Imaging findings of residual cervical tumor after chemoradiotherapy can closely resemble those of post-irradiation inflammation.
To determine the diagnostic performance of magnetic resonance imaging (MRI) in evaluating residual disease after chemoradiotherapy in patients with locally advanced cervical carcinoma (LACC).
MATERIAL AND METHODS:
Retrospective analysis of prospectively collected data from 41 patients with histopathologically proven LACC (International Federation of Gynecology and Obstetrics stage ≥IB2) who underwent MRI before and after chemoradiotherapy. At each examination, a qualitative and semi-quantitative analysis of primary tumor, including tumor volume and signal intensity were assessed on T2-weighted (T2W) images. All patients had surgery after post-chemoradiotherapy MRI. MRI and histopathologic results were compared.
All patients showed significant difference in tumor volume and signal intensity between pre- and post-chemoradiotherapy MRI (P < 0.0001). According to pathology, 27/41 (66%) patients had true negative and 2/41 (5%) had true positive post-chemoradiotherapy MRI. Eleven out of 41 (27%) patients showed inflammation with false positive post-chemoradiotherapy MRI and 1/41 (2%) had a false negative post-chemoradiotherapy MRI. Sensitivity, specificity, accuracy, positive predictive values, and negative predictive values of post-chemoradiotherapy MRI in predicting residual disease were 69%, 71%, 71%, 15%, and 96%, respectively.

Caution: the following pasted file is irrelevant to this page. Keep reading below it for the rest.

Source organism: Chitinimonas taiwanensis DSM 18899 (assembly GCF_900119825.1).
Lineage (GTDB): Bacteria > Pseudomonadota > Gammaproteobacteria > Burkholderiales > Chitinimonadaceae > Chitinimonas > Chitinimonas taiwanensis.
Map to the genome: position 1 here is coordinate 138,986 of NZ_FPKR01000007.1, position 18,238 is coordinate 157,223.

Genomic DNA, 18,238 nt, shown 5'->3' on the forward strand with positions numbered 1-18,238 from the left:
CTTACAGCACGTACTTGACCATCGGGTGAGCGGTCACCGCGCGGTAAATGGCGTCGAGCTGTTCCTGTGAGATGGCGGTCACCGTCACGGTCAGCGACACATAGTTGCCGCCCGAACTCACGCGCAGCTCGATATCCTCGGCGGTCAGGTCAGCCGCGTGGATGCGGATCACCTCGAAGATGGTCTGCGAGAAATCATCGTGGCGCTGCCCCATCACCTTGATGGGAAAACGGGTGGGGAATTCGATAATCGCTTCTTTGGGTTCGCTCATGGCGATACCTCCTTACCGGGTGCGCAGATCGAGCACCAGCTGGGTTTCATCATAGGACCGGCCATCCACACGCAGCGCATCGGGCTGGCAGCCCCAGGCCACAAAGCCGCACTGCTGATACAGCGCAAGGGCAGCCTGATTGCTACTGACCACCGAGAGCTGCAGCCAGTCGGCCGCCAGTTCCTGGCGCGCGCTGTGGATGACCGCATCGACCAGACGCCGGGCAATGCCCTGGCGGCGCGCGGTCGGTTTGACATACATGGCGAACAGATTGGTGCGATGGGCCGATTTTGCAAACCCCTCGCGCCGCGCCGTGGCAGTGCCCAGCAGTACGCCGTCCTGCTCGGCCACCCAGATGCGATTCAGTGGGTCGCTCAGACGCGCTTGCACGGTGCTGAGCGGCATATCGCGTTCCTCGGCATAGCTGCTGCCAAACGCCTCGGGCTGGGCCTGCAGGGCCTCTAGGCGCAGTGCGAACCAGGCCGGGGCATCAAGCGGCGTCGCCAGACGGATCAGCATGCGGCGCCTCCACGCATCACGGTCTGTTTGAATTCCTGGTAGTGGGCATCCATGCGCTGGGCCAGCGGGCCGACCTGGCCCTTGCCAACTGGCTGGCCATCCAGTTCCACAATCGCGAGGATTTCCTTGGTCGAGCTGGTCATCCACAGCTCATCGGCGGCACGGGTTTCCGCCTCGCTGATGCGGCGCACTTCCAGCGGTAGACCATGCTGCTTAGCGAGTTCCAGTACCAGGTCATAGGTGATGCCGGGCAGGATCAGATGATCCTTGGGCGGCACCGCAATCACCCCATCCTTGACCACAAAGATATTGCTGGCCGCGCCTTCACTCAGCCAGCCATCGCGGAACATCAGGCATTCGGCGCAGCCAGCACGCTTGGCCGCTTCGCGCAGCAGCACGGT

The differentiation of residual tumor from post-irradiation inflammation with early post- chemoradiotherapy MRI (within 28-60 days) is difficult with a high risk of false positive results. Combination of qualitative and semi-quantitative analysis does not improve the accuracy. Conversely, post-chemoradiotherapy MRI has a high negative predictive value with a low risk of false negative results. The role of conventional MRI combined with functional techniques should be evaluated.